| The following cover more complex setups of WebMail. The first section
explains the main setups that are possible. There are other methods
of setting up WebMail, and this only explains the main ones.
If you have any questions or need to know more about any aspect of WebMail, please Email:
If you are using SurgeMail, all the below has been taken care of for you. When you add a new domain to SurgeMail it will pass on the information to WebMail. Only if you set up WebMail outside SurgeMail do you need to consider the options below.
WebMail can be set up in many different ways. It all depends on how you want your users to login to WebMail. Here is a list of things that you need to consider:
If you have only 1 domain the base installation should be what you are after.
The following is presuming that you have multiple domains (2 or more) that you want your users to access via WebMail. The list that follows is not a complete list, but shows the most common options that are available. Throughout this section I am going to be using 2 domains, 'domain.com' and 'this.com'
The list below is not a complete list of setup options within WebMail. If none of the below suit your options please email support at firstname.lastname@example.org. Please provide the setup options or solution you require.
Multiple WebMail CGI's
Multiple URL's but 1 CGI
Single URL with 1 Mail Server
Single URL with User Stated Mail Server
Single URL with Mail server specified by Domain Suffix
Single URL with Mail server specified by Domain Suffix using Sub Domains
|Setup Large Sites|
When setting up WebMail for a large system including multiple computers, there are a few things that need to be checked.
When you are setting up WebMail on mutiple machines the workarea of each computer MUST point to the same location. This is to ensure that no matter what computer the user is going to, the CGI will still have access to the users' information.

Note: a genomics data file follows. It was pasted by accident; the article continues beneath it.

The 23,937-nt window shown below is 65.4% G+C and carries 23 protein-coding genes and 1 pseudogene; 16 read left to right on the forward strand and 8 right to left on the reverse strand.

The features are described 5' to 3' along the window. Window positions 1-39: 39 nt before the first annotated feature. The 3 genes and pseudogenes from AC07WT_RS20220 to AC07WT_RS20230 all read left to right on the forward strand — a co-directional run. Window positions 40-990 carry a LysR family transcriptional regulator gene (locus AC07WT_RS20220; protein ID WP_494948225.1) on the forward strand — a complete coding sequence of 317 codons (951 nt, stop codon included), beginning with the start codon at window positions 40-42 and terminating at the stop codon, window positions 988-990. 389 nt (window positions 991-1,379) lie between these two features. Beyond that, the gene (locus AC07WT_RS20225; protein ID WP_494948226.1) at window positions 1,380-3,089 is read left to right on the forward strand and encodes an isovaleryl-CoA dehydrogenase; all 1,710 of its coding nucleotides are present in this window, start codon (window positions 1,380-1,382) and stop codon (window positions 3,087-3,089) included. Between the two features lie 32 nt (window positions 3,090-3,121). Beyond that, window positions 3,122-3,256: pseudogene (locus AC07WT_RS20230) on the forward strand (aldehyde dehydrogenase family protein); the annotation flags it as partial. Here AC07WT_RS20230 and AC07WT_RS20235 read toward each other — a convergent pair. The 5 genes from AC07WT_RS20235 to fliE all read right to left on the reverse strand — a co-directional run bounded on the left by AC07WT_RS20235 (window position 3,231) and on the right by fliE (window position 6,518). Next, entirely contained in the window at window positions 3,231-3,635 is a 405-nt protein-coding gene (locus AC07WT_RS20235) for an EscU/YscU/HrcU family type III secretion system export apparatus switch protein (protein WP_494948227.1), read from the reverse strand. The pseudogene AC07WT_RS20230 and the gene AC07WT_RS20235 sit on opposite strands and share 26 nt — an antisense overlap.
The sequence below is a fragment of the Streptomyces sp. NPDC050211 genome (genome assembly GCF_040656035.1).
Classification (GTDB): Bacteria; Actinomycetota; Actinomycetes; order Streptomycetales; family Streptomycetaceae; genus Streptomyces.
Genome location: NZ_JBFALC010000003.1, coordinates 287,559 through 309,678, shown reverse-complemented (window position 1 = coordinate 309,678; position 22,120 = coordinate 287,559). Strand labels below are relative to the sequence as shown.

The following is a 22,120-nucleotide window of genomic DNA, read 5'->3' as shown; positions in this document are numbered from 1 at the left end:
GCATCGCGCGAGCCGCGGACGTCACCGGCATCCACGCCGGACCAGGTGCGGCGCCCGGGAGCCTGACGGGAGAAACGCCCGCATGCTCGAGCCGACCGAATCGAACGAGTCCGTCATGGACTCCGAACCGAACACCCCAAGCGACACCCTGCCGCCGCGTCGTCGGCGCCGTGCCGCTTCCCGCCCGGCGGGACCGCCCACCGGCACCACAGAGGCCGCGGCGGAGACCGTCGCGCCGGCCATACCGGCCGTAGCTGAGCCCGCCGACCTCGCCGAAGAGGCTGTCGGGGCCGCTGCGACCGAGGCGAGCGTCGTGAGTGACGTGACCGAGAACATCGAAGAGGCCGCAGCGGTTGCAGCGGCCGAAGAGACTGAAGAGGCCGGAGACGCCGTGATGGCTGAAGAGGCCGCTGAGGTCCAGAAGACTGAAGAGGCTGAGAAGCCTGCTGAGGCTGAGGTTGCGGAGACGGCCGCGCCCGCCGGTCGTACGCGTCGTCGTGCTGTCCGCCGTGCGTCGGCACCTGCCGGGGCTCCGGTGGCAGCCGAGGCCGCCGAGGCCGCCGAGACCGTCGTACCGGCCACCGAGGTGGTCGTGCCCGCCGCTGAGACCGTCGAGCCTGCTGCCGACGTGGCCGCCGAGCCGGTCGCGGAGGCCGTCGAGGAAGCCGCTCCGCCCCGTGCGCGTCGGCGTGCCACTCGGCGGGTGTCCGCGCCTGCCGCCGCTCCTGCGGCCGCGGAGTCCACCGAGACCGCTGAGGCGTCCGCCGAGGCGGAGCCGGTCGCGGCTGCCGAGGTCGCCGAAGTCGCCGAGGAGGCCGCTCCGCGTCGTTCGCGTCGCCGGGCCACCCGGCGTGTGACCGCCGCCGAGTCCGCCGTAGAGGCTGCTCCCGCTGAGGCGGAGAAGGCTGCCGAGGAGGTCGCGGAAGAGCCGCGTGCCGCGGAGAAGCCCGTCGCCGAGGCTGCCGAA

The WebMail templates and images do not have to be set up on a network drive and we suggest that, since these are accessed often, to have these local to each machine. This will save network load.
There are also a few ini setting that you should also set up whch will help with large systems.
The first two settings are to reduce the amount of email 1 CGI cycle will download. If the user accesses a folder that hasn't been downloaded before and there are 1000 emails, the CGI will ONLY download the lastest 200 emails. Next time the folder is accessed the next 200 emails will be will downloaded and so forth. This helps ensure that the user gets a faster response back.
The next 2 ini settings are to do with WebMail locking, which is very important on large systems. More noticeable with nfs serves, but if two CGI processor were run at the same time without locking, both could be reading and changing the same file, which can cause data to become lost or damaged. The locking ensures that each user has only 1 CGI at a time processing data. The 'mylock_wait' is the time in seconds that the CGI will attempt to get the lock before giving up and displaying a 'Server Busy' error to the user. The 'mylock_timeout' is the time that any lock will expire automatically.
NOTE: The locking ini settings have no effect on Windows systems.
|NFS Server Setup|
When using WebMail on an NFS server, you should be using v3.1a or greater and will need to add the following to your ini file:
This will ensure that only one CGI at any time will have access to the user information..
You should also see server farming (running WebMail on more than 1 machine).Another webmail.ini setting that you might need to setup for nfs servers is:
On some nfs server setups the above setting is required to ensure that the creating and deleting files within 1 CGI call don't happen too fast for the nsf caching. If you have no nfs caching then this setting is not needed.
WARNING: This setting can affect performance, it is much better to disable nfs cache for webmail directories.